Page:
I should probably back up and give some credit where it's due. I realize that most of my colleagues aren't advocating complete obliviousness to what is going on around us. They are wary of being sucked into the need of checking news websites all day long or leaving CNN on the T.V. for hours on end. I support that sentiment. Nobody needs to stay that connected to what's going on in the world. However, I do think many of my colleagues understate the importance of being informed and educated about more than just what is happening in your own small sphere of influence.


An understanding of the world and the dynamics within it adds important aspects to our lives. Becoming obsessed with that which you cannot control isn't healthy, but neither is obliviousness to the travails and problems of the world around you.


Knowing about conflicts happening across the world will help you build empathy for other humans. But only if you go beyond being aware of conflicts and move into understanding the issues surrounding them. Geographically we may be spread very far apart but the things that you care about, living a fulfilling life, having your natural rights respected and protected, supporting and providing for your family, are the same regardless of nationality or culture. The protests in the Middle East may be happening on the other side of the world but they are made up of people who care very deeply about topics that you likely care about, too.

We risk shutting off our capacity to empathize with others when we disregard the events they are living through.


The majority of people who read this blog, and people in the United States in general, are some sort of "knowledge worker." Knowledge worker is just a fancy way to say that you interact with information and somehow add to or modify it in some way as to make it useful. Most of us aren't standing behind a workbench producing physical items any more. Whether you think that's a positive or negative thing is not relevant, but you can thank the Industrial Revolution for that particular social change.

When you are a knowledge worker, the only thing you have that separates you from somebody else is your unique perspective. Your educational background, your biases, your personality and your relevant knowledge is what you apply to your work everyday. Being aware of the larger world and understanding the issues that permeate it stretches your perspective. This is tied to the idea of empathy, but broadening your perspective to include the viewpoints and concerns of people other than your close friends and neighbors will only serve to improve your ability to do great work.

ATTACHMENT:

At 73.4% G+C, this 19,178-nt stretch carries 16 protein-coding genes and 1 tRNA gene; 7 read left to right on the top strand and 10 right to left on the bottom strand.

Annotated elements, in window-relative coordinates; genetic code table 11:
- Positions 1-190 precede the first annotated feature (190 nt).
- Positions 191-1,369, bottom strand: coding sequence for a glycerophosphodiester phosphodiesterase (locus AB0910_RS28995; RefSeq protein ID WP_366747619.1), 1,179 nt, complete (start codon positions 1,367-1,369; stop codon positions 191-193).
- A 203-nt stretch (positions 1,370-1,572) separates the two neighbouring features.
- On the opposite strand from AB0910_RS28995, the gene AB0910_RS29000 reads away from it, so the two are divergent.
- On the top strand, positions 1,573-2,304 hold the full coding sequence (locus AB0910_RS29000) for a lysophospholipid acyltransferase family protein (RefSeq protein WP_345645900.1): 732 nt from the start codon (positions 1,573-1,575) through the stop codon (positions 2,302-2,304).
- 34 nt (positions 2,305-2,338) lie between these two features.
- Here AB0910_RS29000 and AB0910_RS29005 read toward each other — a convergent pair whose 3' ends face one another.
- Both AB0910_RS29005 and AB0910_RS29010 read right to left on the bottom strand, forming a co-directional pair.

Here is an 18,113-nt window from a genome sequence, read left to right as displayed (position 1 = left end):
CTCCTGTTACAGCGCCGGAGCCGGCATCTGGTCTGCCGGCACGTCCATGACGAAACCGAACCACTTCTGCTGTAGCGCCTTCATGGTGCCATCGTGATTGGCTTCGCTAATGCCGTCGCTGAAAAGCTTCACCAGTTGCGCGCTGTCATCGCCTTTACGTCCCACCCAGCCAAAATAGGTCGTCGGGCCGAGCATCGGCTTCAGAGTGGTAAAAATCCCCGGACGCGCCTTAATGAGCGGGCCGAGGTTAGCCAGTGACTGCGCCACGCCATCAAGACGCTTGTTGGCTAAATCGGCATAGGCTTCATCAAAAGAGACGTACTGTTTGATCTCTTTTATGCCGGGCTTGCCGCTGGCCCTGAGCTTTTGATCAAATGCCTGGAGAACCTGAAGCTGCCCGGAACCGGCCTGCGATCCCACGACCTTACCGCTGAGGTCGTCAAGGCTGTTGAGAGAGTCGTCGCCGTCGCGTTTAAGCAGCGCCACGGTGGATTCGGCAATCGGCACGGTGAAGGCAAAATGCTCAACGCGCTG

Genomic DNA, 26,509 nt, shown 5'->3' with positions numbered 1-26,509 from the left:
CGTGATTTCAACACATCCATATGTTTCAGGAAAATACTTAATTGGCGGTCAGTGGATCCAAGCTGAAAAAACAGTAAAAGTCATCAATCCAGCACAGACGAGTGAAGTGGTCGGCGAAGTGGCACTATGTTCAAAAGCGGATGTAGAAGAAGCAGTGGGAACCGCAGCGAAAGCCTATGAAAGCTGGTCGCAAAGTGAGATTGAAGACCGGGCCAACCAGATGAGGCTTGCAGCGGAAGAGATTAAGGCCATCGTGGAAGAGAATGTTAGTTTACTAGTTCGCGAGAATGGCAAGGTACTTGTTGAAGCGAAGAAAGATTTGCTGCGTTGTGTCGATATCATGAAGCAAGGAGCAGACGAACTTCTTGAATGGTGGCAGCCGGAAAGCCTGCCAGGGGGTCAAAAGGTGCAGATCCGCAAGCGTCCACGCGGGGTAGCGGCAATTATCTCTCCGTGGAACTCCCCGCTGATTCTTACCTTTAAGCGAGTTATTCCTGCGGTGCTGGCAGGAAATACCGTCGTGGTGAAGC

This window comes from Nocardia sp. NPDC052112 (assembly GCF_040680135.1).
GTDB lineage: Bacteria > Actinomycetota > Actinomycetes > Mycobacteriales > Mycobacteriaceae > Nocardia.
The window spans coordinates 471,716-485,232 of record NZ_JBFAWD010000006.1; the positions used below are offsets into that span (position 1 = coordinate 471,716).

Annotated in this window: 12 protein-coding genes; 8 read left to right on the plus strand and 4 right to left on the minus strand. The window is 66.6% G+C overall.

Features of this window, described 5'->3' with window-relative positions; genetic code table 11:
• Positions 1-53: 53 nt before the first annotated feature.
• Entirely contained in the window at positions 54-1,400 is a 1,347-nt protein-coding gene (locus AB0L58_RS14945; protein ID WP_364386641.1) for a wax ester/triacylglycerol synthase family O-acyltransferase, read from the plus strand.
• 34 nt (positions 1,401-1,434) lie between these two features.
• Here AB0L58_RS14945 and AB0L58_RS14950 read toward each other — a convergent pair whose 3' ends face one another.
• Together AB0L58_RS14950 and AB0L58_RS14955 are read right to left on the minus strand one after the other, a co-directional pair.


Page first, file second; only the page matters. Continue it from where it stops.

Perhaps you think I'm really grasping at straws here by arguing that an understanding of world events will improve your work, but I think it's a salient point. You never know when or how your knowledge  of the world will apply to your work -- especially when that work is something like writing, teaching, or something equally abstract.


Lastly, staying up to date with the world will improve your ability to think critically. Thinking critically refers to the idea of weighing multiple sources of information and deciding if they are relevant and accurate. For many people, thinking critically is a skill that has laid dormant for a long time. When you begin to accept as truth whatever you see on TV or everything you read you give up the sovereignty of the mind that distinguishes you as a human.

Thinking critically is something that must be practiced and honed over time and there is not a better arena than the propaganda-laden world of news media. It's not easy to figure out what is truth and what is spin, but that doesn't mean it's not worth the effort.


When I advocate staying up to date with world affairs, I must clarify the time frame of what I'm talking about. You don't need a minute by minute feed of information. I don't even think a daily checkup is particularly important under normal circumstances. I'm talking about understanding the large and recurring themes and problems that are present in different areas of the world. Almost every conflict that you hear about in the news has a historical basis that is well established. Understanding that historical basis is the key to understanding current events today -- not checking an RSS feed every hour.


Long articles and essays generally treat topics of importance with a greater attention to detail and nuance than short articles or clips. A well-written essay will explore many different aspects and sides to a story which makes it easier for you to digest critically. Some of the best sources for long form articles include Longreads and The Browser. If you have a mobile device, the app Instapaper has single handedly done more for my reading than anything else.